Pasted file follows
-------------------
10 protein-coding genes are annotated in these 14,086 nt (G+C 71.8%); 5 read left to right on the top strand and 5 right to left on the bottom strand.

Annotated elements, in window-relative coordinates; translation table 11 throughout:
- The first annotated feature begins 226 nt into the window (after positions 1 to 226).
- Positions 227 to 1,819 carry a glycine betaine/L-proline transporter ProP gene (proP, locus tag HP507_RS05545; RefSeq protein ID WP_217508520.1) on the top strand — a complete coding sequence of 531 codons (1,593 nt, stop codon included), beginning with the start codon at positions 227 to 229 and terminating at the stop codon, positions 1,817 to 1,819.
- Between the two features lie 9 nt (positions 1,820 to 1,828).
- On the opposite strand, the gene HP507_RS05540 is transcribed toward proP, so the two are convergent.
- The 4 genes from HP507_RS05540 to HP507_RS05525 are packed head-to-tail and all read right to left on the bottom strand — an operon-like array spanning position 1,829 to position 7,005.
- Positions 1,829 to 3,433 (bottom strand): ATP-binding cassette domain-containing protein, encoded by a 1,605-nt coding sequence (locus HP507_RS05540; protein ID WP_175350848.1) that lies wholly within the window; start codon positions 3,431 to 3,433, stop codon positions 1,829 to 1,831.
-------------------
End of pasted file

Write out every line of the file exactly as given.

10 protein-coding genes are annotated in these 14,086 nt (G+C 71.8%); 5 read left to right on the top strand and 5 right to left on the bottom strand.

Annotated elements, in window-relative coordinates; translation table 11 throughout:
- The first annotated feature begins 226 nt into the window (after positions 1 to 226).
- Positions 227 to 1,819 carry a glycine betaine/L-proline transporter ProP gene (proP, locus tag HP507_RS05545; RefSeq protein ID WP_217508520.1) on the top strand — a complete coding sequence of 531 codons (1,593 nt, stop codon included), beginning with the start codon at positions 227 to 229 and terminating at the stop codon, positions 1,817 to 1,819.
- Between the two features lie 9 nt (positions 1,820 to 1,828).
- On the opposite strand, the gene HP507_RS05540 is transcribed toward proP, so the two are convergent.
- The 4 genes from HP507_RS05540 to HP507_RS05525 are packed head-to-tail and all read right to left on the bottom strand — an operon-like array spanning position 1,829 to position 7,005.
- Positions 1,829 to 3,433 (bottom strand): ATP-binding cassette domain-containing protein, encoded by a 1,605-nt coding sequence (locus HP507_RS05540; protein ID WP_175350848.1) that lies wholly within the window; start codon positions 3,431 to 3,433, stop codon positions 1,829 to 1,831.